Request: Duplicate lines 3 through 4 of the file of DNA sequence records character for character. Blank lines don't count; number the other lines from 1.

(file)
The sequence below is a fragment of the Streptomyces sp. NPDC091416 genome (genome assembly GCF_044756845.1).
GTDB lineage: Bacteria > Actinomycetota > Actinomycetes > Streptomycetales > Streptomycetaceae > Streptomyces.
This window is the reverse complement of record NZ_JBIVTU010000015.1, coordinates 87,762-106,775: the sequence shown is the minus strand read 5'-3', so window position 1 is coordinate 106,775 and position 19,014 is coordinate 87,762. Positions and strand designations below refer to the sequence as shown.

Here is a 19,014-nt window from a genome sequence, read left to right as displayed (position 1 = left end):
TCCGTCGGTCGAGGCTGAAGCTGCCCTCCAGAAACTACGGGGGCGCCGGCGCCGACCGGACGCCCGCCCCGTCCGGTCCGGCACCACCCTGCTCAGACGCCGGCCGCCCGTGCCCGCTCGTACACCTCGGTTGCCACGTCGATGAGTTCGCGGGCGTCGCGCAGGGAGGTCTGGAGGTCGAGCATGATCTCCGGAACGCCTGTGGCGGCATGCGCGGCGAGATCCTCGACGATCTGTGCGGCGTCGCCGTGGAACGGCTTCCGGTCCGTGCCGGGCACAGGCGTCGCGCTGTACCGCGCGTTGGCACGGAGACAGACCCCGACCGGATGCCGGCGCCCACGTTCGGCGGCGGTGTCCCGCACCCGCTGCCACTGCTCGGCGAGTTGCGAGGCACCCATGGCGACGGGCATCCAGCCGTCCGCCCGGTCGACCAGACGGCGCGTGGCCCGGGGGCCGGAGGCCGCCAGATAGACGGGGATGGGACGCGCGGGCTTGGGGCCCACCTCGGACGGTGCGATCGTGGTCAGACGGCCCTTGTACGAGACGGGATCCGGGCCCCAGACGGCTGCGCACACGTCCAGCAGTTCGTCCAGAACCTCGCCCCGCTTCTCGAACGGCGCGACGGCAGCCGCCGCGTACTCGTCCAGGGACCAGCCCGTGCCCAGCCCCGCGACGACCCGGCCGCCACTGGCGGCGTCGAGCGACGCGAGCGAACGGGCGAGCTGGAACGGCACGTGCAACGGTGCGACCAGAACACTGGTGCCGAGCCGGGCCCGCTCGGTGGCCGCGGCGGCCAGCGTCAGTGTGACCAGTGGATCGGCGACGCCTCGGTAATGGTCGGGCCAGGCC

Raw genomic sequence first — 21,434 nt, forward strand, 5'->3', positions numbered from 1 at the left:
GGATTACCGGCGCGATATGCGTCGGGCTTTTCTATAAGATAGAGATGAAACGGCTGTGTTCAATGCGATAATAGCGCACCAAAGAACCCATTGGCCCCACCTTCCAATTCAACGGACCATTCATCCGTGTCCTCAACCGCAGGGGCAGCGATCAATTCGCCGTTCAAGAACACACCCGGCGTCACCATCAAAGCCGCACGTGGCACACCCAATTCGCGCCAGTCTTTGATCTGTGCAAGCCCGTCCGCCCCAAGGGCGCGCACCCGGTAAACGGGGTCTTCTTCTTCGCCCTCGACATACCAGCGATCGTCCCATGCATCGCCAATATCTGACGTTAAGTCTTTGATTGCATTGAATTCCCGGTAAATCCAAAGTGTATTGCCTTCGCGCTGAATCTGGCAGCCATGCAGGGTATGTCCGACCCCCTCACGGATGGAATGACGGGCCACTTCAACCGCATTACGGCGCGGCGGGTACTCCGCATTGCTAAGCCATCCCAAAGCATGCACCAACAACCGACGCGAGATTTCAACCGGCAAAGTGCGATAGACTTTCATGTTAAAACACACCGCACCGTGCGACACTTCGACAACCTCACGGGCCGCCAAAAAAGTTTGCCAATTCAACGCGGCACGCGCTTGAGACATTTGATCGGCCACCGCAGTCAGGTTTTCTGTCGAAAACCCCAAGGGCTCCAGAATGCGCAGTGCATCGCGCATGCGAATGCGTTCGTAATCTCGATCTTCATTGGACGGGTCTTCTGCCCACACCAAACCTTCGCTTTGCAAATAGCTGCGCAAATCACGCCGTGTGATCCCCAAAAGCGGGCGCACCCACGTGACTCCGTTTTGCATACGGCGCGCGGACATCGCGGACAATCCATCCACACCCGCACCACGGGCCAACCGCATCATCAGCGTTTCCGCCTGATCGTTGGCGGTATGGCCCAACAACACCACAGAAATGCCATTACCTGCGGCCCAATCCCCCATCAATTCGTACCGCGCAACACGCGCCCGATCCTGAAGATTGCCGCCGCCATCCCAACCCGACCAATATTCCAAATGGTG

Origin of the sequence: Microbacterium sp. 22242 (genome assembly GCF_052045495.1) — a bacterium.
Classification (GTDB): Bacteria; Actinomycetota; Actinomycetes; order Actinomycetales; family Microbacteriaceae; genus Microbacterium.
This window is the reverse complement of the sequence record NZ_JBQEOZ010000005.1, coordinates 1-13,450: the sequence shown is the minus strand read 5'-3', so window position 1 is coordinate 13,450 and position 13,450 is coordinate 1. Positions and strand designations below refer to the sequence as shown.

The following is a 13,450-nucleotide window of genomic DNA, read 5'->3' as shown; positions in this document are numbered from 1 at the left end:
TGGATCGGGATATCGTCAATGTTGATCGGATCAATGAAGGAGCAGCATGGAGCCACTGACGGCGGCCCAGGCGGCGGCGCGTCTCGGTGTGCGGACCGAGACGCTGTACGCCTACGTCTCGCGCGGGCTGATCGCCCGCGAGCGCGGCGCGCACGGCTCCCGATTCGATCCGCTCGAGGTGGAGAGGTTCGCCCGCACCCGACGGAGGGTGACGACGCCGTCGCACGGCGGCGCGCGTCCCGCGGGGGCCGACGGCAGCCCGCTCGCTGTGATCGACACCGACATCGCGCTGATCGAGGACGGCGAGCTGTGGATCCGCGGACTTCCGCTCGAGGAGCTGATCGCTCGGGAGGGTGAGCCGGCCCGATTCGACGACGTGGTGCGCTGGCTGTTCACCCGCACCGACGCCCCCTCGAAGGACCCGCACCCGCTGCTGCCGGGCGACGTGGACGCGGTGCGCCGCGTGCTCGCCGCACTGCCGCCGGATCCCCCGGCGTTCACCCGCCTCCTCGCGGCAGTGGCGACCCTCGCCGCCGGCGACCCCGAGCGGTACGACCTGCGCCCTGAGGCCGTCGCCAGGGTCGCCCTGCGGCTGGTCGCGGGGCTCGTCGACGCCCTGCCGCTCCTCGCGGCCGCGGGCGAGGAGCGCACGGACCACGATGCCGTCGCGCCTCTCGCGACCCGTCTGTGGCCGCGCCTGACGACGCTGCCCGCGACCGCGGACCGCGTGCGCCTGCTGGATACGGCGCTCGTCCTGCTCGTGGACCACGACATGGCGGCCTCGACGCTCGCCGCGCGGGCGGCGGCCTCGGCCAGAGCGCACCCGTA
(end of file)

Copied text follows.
This window is the reverse complement of record NZ_JBIVTU010000015.1, coordinates 87,762-106,775: the sequence shown is the minus strand read 5'-3', so window position 1 is coordinate 106,775 and position 19,014 is coordinate 87,762. Positions and strand designations below refer to the sequence as shown.

Here is a 19,014-nt window from a genome sequence, read left to right as displayed (position 1 = left end):